One of the most frequent features available for testing is the email subscription. Testing it is similar to testing the registration flow and it requires some basic knowledge to get it done according to the rules. Before we run into testing email validation, we need to make a crystal-clear distinction between valid and invalid email addresses.

Valid Email Address

Valid email address represents an electronic construction which follows the email structure pattern local part + @ symbol + domain.

The local part of the valid email address consists of the first part before the @ symbol upper- and lower-case letters, numerals (0-9) and characters like !#$%&'*+-/=?^_`{|}~. Remember that the maximum length of the local part of an email address is 64 characters, and that the dot symbol is allowed if it is not located in the first or last place in the email structure nor if a dot is followed with another one or more of those.

The domain part of the valid email address consists of upper- and lower-case letters or numerals (0-9). The numerals are not allowed in the last section of the domain part - top level domain (after the dot). Even though the use of the dot is permitted, it is not allowed to use as the first or the last element of the domain part (top-level domain). The top-level domain disallows using less than 2 characters and more than 63 characters. In reality, majority of top-level domains contain up to 9 characters. No spaces are allowed in the domain part. Remember that the server will not trigger the length validation for the domain part of the email.

Now let's see some examples of valid emails:

Invalid Email Address



An invalid email address represents the electronic construction which doesn't follow the email structure pattern. Let's see some examples of invalid emails:

You can find more information about email addresses here.


Email Validation


Email Validation represents actions taken in an attempt to check if the input is compliant with the Internet Message Format aka RFC-5322 standard. More about this standard can be found here.
Testing the email validation in this case means that testers are checking the effectiveness of the contact information uploaded to the Emergency Mass Notification System.
Email validation testing can be positive and negative. Positive Email Validation represents the action taken in verifying if an email subscription accepts valid email addresses while negative Email Validation is focused on checking if the system accepts negative entries as well.


Testing Email Validation consists of 3 steps:

  • Syntax Check (valid and invalid email syntax is explained above)

  • Domain verification (domain part is everything after @ in the email address)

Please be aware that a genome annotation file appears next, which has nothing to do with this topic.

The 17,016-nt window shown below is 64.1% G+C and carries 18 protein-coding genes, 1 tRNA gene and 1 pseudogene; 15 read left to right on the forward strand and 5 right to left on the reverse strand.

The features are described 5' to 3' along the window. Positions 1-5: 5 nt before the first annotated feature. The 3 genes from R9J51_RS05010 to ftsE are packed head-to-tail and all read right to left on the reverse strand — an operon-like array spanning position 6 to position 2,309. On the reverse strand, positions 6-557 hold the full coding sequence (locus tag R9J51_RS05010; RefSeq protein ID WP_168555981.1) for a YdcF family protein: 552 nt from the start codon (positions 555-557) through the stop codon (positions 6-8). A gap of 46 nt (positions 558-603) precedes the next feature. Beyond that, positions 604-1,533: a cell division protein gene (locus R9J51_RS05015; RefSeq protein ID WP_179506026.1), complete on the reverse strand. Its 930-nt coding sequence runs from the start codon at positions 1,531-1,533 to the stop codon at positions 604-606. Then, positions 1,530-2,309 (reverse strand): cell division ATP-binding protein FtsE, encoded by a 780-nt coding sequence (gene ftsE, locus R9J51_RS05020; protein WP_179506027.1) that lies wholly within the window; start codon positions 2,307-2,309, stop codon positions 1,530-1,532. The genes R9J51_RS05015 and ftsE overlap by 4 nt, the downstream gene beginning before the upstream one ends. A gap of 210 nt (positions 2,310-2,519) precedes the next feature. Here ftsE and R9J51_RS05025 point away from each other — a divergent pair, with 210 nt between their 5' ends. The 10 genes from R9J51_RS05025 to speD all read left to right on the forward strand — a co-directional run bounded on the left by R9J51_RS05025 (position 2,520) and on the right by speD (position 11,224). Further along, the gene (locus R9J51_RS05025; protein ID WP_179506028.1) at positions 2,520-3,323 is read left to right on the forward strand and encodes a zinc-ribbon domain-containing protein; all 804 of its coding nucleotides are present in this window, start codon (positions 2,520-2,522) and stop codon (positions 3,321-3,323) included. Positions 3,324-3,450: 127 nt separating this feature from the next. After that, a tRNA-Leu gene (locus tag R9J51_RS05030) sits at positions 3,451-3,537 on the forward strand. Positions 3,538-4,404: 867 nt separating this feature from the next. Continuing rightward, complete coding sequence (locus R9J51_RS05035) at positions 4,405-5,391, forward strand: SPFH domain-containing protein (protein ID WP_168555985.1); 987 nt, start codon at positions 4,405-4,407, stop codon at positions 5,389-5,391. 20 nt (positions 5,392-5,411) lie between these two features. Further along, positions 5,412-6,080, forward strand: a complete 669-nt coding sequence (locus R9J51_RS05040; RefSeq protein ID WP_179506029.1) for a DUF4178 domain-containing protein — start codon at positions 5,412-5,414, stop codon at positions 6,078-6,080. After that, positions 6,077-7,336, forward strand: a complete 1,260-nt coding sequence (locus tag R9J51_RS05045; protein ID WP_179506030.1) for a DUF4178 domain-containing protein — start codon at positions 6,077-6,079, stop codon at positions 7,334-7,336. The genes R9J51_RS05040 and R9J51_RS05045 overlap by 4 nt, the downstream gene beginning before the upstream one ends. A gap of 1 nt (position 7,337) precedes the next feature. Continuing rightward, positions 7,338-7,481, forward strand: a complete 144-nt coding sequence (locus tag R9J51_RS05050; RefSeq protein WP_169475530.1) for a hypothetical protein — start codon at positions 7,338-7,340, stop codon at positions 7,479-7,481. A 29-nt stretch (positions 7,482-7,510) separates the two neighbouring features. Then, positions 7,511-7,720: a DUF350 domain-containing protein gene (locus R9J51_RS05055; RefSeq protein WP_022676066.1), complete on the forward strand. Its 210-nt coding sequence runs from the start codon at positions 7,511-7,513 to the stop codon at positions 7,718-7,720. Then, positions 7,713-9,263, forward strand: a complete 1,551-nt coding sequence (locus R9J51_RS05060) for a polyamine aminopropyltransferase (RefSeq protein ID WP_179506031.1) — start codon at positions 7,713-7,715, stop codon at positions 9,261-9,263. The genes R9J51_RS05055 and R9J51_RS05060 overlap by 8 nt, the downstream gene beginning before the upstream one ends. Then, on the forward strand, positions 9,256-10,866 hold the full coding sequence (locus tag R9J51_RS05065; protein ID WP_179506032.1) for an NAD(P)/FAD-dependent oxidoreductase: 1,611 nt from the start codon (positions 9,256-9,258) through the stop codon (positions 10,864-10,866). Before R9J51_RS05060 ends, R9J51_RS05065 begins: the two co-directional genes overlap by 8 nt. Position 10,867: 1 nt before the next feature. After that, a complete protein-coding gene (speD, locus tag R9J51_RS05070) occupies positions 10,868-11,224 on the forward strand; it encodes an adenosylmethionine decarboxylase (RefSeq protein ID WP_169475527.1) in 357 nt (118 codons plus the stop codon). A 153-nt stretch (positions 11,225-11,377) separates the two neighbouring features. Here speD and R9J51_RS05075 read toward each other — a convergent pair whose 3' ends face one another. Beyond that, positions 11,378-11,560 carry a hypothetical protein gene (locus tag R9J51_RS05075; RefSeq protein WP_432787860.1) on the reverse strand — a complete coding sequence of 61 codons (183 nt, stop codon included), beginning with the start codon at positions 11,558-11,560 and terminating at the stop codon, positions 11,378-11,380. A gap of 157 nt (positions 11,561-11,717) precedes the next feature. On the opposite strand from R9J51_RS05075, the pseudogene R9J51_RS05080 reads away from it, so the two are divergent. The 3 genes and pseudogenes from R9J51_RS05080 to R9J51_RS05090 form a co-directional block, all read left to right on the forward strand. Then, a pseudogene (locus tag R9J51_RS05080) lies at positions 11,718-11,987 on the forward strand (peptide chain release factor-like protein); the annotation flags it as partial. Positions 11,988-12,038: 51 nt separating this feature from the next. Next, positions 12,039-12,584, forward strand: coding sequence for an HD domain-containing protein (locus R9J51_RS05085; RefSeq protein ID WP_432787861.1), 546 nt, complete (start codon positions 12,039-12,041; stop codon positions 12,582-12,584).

• Mailbox Validation (checking if the mailbox exists)

Note: If you want to check is an email is valid or not before you start testing, you can use this free online tool.

How different customers check user emails

Depending on the budget, customers have at their disposal 3 options to check if the email is valid or not:

  • Real-Time Check-Up (the validation is implemented and should check all entries at the input)

  • Checking Addresses Individually (a lot of manual work and it is typical for companies with small budgets)

  • Checking the file with all emails using 3rd party tools (3rd party tool cleans the file out of the invalid entries and only valid ones are kept)

No matter which validation method they use, sometimes their standards disallow using disposable emails (qa.team, yopmail, etc). In such cases, testers need to use their own emails (preferably used only for testing) to test the email validation, deliverability of activation links, bouncing links, etc.

Umlauts and ß in the email address

Quite often our testers report an email validation bug related to umlauts and ß character. Testing the validation in this case is tricky for three reasons:

  • The validation might be implemented on the base of RFC-5322. If this is the case, no internationalization is allowed. It means, that only Latin letters from English alphabet are supported while the rest of the letters are considered as invalid

  • The validation might be implemented on the base of experimental RFC 5336 which allows international letters

  • The validation is not implemented, and all letters and characters are implemented.

Be aware when trying to prove that the validation of international letters exists because you have to prove that RFC 5336 (or even RFC 6531) is in use. If you are in doubt, it is better to just avoid submitting a bug which you are not sure off. Another option would be to ask your experienced colleagues to help you understand which RFC is in use.

Note: Browser validation is not in the scope of the test at Test IO and such bugs will be rejected.

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